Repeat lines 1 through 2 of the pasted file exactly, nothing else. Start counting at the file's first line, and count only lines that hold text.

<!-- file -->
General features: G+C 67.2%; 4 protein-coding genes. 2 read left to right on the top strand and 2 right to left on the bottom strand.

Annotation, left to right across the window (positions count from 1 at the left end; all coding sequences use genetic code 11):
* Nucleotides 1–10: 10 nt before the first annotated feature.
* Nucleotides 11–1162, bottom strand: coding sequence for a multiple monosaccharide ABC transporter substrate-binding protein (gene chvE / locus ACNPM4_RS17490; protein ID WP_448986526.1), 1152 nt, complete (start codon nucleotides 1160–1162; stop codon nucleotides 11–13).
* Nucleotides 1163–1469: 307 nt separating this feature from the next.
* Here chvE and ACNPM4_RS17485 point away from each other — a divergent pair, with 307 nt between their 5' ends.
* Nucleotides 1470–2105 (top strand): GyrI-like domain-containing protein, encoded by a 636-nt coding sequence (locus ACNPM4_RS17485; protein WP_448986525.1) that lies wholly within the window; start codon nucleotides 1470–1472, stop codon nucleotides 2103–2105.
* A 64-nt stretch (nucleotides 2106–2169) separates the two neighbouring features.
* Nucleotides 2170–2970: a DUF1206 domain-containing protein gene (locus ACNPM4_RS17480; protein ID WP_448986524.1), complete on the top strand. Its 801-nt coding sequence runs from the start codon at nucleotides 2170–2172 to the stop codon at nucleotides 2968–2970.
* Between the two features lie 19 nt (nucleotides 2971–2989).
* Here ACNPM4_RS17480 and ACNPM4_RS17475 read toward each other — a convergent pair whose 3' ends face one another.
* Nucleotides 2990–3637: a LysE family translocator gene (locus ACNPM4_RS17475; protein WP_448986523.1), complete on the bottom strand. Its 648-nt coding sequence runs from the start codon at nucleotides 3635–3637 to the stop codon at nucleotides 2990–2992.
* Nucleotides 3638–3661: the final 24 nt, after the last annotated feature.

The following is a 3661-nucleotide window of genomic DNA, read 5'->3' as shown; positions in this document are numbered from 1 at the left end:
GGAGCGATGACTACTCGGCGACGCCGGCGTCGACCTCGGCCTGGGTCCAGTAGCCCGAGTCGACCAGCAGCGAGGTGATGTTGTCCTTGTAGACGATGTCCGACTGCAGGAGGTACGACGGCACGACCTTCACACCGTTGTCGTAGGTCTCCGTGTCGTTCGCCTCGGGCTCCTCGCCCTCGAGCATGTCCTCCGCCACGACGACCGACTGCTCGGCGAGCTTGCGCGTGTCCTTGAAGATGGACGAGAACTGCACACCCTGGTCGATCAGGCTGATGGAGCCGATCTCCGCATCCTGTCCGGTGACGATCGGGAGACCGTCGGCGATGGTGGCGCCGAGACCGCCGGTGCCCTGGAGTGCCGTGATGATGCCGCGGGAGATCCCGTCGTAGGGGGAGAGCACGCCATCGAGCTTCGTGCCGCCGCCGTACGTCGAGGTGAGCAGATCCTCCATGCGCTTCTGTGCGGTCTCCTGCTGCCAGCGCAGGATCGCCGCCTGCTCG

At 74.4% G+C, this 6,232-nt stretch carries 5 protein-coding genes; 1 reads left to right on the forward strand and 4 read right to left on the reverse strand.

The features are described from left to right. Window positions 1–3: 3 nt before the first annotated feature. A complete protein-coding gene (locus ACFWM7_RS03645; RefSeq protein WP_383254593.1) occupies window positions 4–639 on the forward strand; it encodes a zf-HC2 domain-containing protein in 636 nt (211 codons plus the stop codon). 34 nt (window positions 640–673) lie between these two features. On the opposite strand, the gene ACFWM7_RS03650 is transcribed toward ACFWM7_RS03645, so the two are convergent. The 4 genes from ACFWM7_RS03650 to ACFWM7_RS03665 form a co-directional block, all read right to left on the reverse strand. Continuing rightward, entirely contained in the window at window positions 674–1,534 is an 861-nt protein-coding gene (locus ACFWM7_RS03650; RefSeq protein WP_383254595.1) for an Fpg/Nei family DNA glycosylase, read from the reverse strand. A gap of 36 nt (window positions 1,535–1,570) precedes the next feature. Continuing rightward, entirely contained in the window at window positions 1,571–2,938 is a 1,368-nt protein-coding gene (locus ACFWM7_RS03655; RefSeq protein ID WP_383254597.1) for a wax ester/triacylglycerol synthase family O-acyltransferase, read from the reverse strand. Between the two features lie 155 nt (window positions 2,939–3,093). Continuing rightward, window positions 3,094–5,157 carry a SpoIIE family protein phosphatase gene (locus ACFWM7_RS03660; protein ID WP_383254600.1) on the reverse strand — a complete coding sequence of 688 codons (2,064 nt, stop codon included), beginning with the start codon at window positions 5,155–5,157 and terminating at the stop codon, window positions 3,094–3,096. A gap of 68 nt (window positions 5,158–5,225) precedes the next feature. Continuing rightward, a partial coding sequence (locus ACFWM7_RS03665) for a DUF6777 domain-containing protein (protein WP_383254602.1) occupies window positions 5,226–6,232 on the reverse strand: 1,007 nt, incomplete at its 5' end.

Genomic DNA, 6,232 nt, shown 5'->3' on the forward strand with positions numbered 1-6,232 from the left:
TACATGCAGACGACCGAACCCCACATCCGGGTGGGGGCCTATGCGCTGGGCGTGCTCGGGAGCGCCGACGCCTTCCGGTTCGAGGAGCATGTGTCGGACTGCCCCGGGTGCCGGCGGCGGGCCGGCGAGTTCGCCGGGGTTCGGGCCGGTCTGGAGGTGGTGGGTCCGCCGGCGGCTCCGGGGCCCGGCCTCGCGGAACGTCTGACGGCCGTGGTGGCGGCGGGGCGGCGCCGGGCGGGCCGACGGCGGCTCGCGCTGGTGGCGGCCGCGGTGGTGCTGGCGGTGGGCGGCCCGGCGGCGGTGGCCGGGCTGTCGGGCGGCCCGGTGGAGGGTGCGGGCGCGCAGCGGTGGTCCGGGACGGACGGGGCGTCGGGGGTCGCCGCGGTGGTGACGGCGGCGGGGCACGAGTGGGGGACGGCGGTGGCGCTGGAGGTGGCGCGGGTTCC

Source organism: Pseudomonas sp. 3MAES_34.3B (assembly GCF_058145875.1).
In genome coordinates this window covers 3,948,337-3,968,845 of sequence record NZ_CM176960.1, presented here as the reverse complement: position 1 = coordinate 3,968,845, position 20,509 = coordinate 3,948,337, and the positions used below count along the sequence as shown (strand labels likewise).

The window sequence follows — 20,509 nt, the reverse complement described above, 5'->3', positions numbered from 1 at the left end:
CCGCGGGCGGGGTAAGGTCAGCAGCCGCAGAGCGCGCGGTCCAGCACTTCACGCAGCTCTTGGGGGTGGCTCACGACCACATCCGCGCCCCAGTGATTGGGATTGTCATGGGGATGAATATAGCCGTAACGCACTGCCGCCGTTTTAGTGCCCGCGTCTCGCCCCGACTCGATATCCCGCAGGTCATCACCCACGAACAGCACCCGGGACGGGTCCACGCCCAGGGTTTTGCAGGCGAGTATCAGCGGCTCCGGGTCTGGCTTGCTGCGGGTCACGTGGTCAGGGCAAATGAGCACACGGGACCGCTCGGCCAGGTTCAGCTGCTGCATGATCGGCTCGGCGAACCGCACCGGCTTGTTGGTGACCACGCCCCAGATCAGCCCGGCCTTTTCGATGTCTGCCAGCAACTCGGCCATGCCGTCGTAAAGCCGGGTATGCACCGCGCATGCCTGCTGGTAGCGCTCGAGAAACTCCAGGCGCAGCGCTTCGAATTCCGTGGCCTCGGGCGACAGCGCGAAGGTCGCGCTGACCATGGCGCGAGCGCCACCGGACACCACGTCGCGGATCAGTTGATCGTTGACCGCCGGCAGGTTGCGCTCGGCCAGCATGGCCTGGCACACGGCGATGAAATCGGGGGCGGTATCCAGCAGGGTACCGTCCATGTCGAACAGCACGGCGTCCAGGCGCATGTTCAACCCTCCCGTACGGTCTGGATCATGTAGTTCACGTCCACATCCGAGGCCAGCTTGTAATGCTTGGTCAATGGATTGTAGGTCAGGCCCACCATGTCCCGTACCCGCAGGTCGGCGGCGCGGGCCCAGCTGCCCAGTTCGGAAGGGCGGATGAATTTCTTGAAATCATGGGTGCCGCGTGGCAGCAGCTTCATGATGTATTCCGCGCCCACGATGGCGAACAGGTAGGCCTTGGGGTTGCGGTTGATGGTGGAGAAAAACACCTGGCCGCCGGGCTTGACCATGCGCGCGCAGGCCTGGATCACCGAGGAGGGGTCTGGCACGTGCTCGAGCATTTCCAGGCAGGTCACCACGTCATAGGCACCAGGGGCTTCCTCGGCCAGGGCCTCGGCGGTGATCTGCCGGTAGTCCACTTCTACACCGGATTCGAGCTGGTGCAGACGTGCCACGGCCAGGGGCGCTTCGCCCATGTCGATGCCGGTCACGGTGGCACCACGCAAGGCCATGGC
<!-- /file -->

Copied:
General features: G+C 67.2%; 4 protein-coding genes. 2 read left to right on the top strand and 2 right to left on the bottom strand.

Annotation, left to right across the window (positions count from 1 at the left end; all coding sequences use genetic code 11):